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It has taken virtually his entire career, but Zachary Richard is finally starting to bring his musical wanderlust under control. "Before, I would hear any new style and think "Let's do some of that,'

" the 40-year-old singer/songwriter/accordionist said by phone recently. "Now I'm more adept at harnessing my eclecticism." Not that Richard (pronounced Ree-SHARD) has boiled his sound down to one-note simplicity. In fact, he has taken a convoluted musical flight that has touched down in the United States, Canada and France. The Lafayette, La., native comes from two centuries of Cajun heritage, but his music is informed by American roots-rock, the Beatles and Rolling Stones, blues, African and Caribbean genres, progressive country and American folk-rock.

He also graduated from New Orleans' Tulane University with a history degree. "In my songwriting now, there is a very deliberate attempt to define myself from Louisiana's tradition and history," Richard says. "But I would hasten to add that I don't want to limit myself either. I'm a songwriter closely attached to traditional Louisiana styles, but I use them for inspiration rather than definition."

Richard's latest album, Women in the Room (A&M), his first release for a major label after 10 on independents, is a mixed bag that cruises between the chugging zydeco stomps Nanette and Zack's Zydeco, the Cajun waltz La Ballade de Howard Hebert, the moody swamp-rock of Manchac, the rootsy, '50s rock 'n' roll of Take Me Away and ballads of varied ilk. He plays the traditional Cajun accordion with earthy aplomb; his singing is soulful and expressive. Amid the contemporary pop scene, the album is certainly an eclectic effort, but by Richard standards, it is focused and streamlined.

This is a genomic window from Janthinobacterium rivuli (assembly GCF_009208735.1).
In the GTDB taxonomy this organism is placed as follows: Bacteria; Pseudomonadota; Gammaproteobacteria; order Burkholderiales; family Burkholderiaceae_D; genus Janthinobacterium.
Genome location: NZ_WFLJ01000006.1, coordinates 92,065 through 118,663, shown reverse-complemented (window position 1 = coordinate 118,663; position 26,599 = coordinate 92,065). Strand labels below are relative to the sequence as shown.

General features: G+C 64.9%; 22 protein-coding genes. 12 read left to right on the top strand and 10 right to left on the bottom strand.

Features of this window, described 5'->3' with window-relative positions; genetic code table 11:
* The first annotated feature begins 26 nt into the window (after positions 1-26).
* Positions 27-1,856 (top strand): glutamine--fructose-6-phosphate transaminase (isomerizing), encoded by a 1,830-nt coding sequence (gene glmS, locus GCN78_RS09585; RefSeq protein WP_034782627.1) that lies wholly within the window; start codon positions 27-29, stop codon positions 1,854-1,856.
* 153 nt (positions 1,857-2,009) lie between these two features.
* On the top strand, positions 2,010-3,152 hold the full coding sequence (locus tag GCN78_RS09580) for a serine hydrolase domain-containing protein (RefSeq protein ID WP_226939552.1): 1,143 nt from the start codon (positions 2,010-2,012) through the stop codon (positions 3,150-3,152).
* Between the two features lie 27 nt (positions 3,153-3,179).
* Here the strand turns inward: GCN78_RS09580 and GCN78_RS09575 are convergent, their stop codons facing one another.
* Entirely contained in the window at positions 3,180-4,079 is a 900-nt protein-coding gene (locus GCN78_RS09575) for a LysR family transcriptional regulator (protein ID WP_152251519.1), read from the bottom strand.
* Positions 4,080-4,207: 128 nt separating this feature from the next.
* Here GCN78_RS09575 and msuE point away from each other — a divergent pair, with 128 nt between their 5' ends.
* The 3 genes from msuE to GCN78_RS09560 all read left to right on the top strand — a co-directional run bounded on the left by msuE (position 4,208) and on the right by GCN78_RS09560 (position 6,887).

Richard is a talk machine. He's also a fountain of knowledge about the music of his home region. He regards Cajun, largely a white form, and zydeco, its black counterpart, as "branches on the same tree."

In the early 1900s, French-speaking blacks and whites throughout Southwest Louisiana played in a similar style. Around the '30s and '40s, blacks and Creoles adopted the term "zydeco" and were drawn to stylistic elements from Africa. "They would do what was essentially an African ring dance," Richard explains. "With a foot-stomping beat and call-and-response singing."

Zydeco was much more rhythmic _ "the whites played on the beat, the blacks on the backbeat" _ while Cajun was more song-oriented and placed bigger emphasis on lyrics.

In the '40s, the public school system in South Louisiana banned the use of French in the classroom. World War II was a watershed period for the region and its music. Cajuns and Creoles left their little corner of the universe and came back with a world's worth of experiences. After the war, speaking French was considered low class. Likewise, the French accordion was essentially expelled from the music. A series of bands developed who played in a style that was basically country music sung in French.

The accordion made a comeback in the '50s. "That was really the defining age of traditional Cajun music," Richard explains. "The great songwriter Ira LeJeune composed nearly the entire Cajun repertory during the '50s. He was like the Cajun Robert Johnson. He wrote all the songs and then died tragically at age 27 in '55."